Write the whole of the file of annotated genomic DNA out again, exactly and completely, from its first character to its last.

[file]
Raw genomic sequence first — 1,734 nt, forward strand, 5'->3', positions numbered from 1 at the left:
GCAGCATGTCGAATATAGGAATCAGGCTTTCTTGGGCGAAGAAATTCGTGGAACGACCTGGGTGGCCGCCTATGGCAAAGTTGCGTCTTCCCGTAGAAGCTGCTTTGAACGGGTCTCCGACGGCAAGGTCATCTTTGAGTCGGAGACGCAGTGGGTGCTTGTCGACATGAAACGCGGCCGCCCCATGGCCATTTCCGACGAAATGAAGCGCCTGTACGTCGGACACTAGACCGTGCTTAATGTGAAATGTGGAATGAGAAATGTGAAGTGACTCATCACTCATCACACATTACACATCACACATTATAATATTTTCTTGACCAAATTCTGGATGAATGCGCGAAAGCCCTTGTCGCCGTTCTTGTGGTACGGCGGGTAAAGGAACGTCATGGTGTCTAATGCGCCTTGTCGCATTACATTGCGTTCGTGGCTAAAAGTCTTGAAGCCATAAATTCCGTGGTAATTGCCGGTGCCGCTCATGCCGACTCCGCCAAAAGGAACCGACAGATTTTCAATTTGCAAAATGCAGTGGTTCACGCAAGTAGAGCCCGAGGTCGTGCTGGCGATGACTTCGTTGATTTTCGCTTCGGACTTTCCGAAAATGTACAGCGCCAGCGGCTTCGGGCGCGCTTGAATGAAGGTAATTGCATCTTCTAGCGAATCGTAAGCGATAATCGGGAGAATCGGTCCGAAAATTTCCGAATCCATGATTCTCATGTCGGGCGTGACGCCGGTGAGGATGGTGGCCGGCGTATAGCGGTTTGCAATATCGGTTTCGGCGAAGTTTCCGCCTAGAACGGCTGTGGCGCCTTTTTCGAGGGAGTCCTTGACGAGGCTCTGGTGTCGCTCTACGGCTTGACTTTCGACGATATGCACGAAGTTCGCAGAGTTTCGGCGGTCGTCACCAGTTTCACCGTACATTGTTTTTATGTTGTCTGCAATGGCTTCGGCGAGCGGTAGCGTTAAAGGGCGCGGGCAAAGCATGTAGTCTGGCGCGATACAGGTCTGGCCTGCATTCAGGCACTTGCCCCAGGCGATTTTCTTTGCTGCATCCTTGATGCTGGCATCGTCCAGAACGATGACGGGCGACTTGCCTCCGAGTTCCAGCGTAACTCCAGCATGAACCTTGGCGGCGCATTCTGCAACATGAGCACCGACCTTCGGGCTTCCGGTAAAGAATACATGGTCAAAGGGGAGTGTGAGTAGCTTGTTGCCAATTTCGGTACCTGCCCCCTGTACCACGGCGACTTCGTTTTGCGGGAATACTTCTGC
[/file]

Raw genomic sequence first — 1,734 nt, forward strand, 5'->3', positions numbered from 1 at the left:
GCAGCATGTCGAATATAGGAATCAGGCTTTCTTGGGCGAAGAAATTCGTGGAACGACCTGGGTGGCCGCCTATGGCAAAGTTGCGTCTTCCCGTAGAAGCTGCTTTGAACGGGTCTCCGACGGCAAGGTCATCTTTGAGTCGGAGACGCAGTGGGTGCTTGTCGACATGAAACGCGGCCGCCCCATGGCCATTTCCGACGAAATGAAGCGCCTGTACGTCGGACACTAGACCGTGCTTAATGTGAAATGTGGAATGAGAAATGTGAAGTGACTCATCACTCATCACACATTACACATCACACATTATAATATTTTCTTGACCAAATTCTGGATGAATGCGCGAAAGCCCTTGTCGCCGTTCTTGTGGTACGGCGGGTAAAGGAACGTCATGGTGTCTAATGCGCCTTGTCGCATTACATTGCGTTCGTGGCTAAAAGTCTTGAAGCCATAAATTCCGTGGTAATTGCCGGTGCCGCTCATGCCGACTCCGCCAAAAGGAACCGACAGATTTTCAATTTGCAAAATGCAGTGGTTCACGCAAGTAGAGCCCGAGGTCGTGCTGGCGATGACTTCGTTGATTTTCGCTTCGGACTTTCCGAAAATGTACAGCGCCAGCGGCTTCGGGCGCGCTTGAATGAAGGTAATTGCATCTTCTAGCGAATCGTAAGCGATAATCGGGAGAATCGGTCCGAAAATTTCCGAATCCATGATTCTCATGTCGGGCGTGACGCCGGTGAGGATGGTGGCCGGCGTATAGCGGTTTGCAATATCGGTTTCGGCGAAGTTTCCGCCTAGAACGGCTGTGGCGCCTTTTTCGAGGGAGTCCTTGACGAGGCTCTGGTGTCGCTCTACGGCTTGACTTTCGACGATATGCACGAAGTTCGCAGAGTTTCGGCGGTCGTCACCAGTTTCACCGTACATTGTTTTTATGTTGTCTGCAATGGCTTCGGCGAGCGGTAGCGTTAAAGGGCGCGGGCAAAGCATGTAGTCTGGCGCGATACAGGTCTGGCCTGCATTCAGGCACTTGCCCCAGGCGATTTTCTTTGCTGCATCCTTGATGCTGGCATCGTCCAGAACGATGACGGGCGACTTGCCTCCGAGTTCCAGCGTAACTCCAGCATGAACCTTGGCGGCGCATTCTGCAACATGAGCACCGACCTTCGGGCTTCCGGTAAAGAATACATGGTCAAAGGGGAGTGTGAGTAGCTTGTTGCCAATTTCGGTACCTGCCCCCTGTACCACGGCGACTTCGTTTTGCGGGAATACTTCTGC